Acceptable six-month safety and patency with Absorb bioresorbable vascular scaffold below the knee


Ramon Varcoe, Prince of Wales Hospital, Sydney, New South Wales, Australia and colleagues published the clinical and imaging outcomes obtained when they investigated a new bioresorbable vascular scaffold (Absorb, Abbott Vascular) for the treatment of focal tibial and distal popliteal lesions in the Journal of Endovascular Therapy (JEVT) in April 2015. They subsequently presented their first experience with the everolimus-eluting, bioresorbable scaffold for use in peripheral arteries below the knee at EUROPCR in Paris, France. The study was also published in EuroIntervention.

Varcoe told Interventional News: “As we all move away from permanent metallic implants after angioplasty, the world is searching for a non-permanent method of scaffolding the blood vessel and delivering antiproliferative drug to the site of vascular injury. This device offers the best of both worlds, satisfying the needs of both the ‘leave-nothing-behind’ and ‘need-for-scaffolding’ philosophies. Moreover, this early research points toward equivalence with drug-eluting stents and raises the potential for return of blood vessel contractility, once scaffold resorption has taken place.”

At EuroPCR, Varcoe told delegates that the restenosis rates after standard balloon-angioplasty for occlusive tibial arterial disease are reduced with the use of drug-eluting stents, but that the ongoing presence of a permanent metal scaffold could have deleterious effects on the local vessel.

The investigators reported in JEVT that midterm follow-up for a small pilot sample of 15 limbs in 14 patients demonstrates acceptable safety and patency results, together with freedom from all major adverse limb events, with the device below the knee. Seven (47%) of the limbs were treated for critical limb ischaemia and eight (53%) for severe claudication.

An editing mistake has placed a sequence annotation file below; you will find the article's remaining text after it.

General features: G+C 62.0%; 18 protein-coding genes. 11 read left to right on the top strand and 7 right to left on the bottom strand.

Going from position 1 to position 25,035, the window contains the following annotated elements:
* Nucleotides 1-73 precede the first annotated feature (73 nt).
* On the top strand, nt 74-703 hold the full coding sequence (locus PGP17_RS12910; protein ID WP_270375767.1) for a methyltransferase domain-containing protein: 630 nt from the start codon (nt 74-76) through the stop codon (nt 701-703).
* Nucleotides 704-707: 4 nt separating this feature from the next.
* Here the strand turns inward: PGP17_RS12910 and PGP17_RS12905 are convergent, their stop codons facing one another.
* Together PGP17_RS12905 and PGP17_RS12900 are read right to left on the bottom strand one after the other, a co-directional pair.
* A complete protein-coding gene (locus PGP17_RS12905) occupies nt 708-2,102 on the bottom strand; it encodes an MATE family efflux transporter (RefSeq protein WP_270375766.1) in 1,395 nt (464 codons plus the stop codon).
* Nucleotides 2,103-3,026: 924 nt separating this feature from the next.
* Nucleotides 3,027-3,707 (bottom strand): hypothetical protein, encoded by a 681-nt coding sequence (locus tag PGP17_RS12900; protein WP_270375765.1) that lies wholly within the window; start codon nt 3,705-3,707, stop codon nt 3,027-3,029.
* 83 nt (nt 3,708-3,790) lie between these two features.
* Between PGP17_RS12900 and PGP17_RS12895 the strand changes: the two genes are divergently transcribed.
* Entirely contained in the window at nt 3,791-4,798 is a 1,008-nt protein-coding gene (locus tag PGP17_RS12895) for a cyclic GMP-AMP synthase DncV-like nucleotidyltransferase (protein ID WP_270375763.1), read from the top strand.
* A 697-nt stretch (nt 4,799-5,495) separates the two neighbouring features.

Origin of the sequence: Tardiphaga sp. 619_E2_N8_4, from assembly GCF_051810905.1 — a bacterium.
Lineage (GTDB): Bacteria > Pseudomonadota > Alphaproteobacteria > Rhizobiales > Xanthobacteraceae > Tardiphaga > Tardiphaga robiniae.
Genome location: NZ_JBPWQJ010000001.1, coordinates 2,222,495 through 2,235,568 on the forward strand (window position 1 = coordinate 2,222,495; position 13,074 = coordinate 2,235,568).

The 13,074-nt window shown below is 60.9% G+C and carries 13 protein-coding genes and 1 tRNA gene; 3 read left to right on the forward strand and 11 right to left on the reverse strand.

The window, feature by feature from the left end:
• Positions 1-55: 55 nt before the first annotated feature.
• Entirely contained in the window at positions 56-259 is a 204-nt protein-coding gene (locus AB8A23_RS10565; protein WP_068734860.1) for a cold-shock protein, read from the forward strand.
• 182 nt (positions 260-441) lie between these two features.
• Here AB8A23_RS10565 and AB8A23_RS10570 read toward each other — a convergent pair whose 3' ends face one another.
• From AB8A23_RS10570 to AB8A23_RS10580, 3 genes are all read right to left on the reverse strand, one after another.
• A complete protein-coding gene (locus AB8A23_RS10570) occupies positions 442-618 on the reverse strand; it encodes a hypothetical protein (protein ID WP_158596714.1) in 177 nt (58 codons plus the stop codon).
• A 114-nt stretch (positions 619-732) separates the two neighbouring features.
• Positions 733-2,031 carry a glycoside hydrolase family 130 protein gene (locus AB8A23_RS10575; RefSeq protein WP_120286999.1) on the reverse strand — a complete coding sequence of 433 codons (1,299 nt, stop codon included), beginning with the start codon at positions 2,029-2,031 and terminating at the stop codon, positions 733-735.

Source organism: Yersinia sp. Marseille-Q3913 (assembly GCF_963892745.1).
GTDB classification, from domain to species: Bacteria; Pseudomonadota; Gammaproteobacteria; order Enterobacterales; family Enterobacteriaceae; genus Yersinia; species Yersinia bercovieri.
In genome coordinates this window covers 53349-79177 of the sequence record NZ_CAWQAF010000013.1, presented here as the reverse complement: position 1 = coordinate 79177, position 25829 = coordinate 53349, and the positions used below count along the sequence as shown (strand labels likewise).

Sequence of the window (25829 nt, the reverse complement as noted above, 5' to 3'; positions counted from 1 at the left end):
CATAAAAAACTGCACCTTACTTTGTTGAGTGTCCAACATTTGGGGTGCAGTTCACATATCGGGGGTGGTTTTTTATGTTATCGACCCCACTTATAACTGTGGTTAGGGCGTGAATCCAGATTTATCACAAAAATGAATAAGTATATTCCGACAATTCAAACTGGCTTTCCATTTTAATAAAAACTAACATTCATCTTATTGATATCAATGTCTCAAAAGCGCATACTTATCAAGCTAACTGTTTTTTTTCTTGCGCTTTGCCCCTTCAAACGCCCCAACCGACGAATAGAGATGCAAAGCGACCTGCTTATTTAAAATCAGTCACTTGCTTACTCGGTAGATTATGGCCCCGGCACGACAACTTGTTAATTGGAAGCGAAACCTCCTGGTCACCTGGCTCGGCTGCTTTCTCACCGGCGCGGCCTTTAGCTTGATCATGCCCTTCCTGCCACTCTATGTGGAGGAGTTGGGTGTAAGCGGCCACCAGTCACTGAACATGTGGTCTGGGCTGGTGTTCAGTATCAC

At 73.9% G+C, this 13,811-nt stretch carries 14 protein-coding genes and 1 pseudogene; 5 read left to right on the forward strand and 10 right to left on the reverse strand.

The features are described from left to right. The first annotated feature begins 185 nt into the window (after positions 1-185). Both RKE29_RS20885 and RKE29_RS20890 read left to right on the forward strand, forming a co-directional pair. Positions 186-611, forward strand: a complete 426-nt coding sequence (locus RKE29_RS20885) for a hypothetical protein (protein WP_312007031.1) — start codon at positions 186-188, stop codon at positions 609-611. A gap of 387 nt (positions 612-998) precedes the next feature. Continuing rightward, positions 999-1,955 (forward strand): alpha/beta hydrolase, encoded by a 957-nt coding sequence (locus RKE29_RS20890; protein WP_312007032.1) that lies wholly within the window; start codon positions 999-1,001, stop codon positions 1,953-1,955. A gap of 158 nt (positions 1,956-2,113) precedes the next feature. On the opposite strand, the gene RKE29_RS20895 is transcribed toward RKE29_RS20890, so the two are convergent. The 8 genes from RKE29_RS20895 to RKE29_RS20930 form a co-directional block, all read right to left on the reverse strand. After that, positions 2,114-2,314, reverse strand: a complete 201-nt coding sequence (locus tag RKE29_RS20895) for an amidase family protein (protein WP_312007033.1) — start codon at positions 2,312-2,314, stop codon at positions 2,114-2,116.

Varcoe and colleagues performed tibial and distal popliteal angioplasty in nine men, whose median age 82 years. The 18 lesions (mean length 22.2±14mm) were implanted with 22 everolimus-eluting bioresorbable scaffolds. They then evaluated the safety, midterm restenosis rate, and clinical improvement at one, three, six and 12 months clinically and using ultrasound.

The researchers found that immediate technical success was 100%, although a single limb suffered two scaffold thromboses on the first day. This was salvaged with repeat endovascular intervention, reported the authors.

They further wrote that all patients were available for surveillance examinations during a follow-up of 6.1±3.9 months and that no patients died. Of the 15 limbs in the analysis, 12 improved clinically and these included four of the seven critical limb ischaemia patients. There was no amputation, bypass surgery, or evidence of binary restenosis on follow-up sonographic examination.